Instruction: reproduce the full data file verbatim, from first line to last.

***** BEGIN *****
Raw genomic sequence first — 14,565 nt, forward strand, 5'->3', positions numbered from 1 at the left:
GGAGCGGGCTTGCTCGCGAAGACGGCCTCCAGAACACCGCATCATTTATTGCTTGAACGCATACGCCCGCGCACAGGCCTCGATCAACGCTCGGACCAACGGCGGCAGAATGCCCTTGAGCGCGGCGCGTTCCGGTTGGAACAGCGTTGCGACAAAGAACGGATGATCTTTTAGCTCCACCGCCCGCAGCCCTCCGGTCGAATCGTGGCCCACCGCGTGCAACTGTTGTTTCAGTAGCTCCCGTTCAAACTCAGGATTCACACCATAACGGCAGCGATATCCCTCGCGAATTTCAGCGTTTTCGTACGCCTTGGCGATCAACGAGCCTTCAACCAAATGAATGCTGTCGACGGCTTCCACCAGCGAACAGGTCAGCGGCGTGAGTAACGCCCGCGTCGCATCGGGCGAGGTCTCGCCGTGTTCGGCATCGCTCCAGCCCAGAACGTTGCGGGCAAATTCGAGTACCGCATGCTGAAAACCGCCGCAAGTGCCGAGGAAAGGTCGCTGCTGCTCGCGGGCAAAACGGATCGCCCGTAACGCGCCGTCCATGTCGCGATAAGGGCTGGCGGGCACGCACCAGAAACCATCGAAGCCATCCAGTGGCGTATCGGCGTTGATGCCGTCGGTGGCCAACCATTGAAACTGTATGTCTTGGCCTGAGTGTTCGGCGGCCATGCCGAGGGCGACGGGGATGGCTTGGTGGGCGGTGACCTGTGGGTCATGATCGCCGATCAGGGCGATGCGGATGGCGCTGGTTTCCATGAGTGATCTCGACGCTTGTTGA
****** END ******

Raw genomic sequence first — 14,565 nt, forward strand, 5'->3', positions numbered from 1 at the left:
GGAGCGGGCTTGCTCGCGAAGACGGCCTCCAGAACACCGCATCATTTATTGCTTGAACGCATACGCCCGCGCACAGGCCTCGATCAACGCTCGGACCAACGGCGGCAGAATGCCCTTGAGCGCGGCGCGTTCCGGTTGGAACAGCGTTGCGACAAAGAACGGATGATCTTTTAGCTCCACCGCCCGCAGCCCTCCGGTCGAATCGTGGCCCACCGCGTGCAACTGTTGTTTCAGTAGCTCCCGTTCAAACTCAGGATTCACACCATAACGGCAGCGATATCCCTCGCGAATTTCAGCGTTTTCGTACGCCTTGGCGATCAACGAGCCTTCAACCAAATGAATGCTGTCGACGGCTTCCACCAGCGAACAGGTCAGCGGCGTGAGTAACGCCCGCGTCGCATCGGGCGAGGTCTCGCCGTGTTCGGCATCGCTCCAGCCCAGAACGTTGCGGGCAAATTCGAGTACCGCATGCTGAAAACCGCCGCAAGTGCCGAGGAAAGGTCGCTGCTGCTCGCGGGCAAAACGGATCGCCCGTAACGCGCCGTCCATGTCGCGATAAGGGCTGGCGGGCACGCACCAGAAACCATCGAAGCCATCCAGTGGCGTATCGGCGTTGATGCCGTCGGTGGCCAACCATTGAAACTGTATGTCTTGGCCTGAGTGTTCGGCGGCCATGCCGAGGGCGACGGGGATGGCTTGGTGGGCGGTGACCTGTGGGTCATGATCGCCGATCAGGGCGATGCGGATGGCGCTGGTTTCCATGAGTGATCTCGACGCTTGTTGA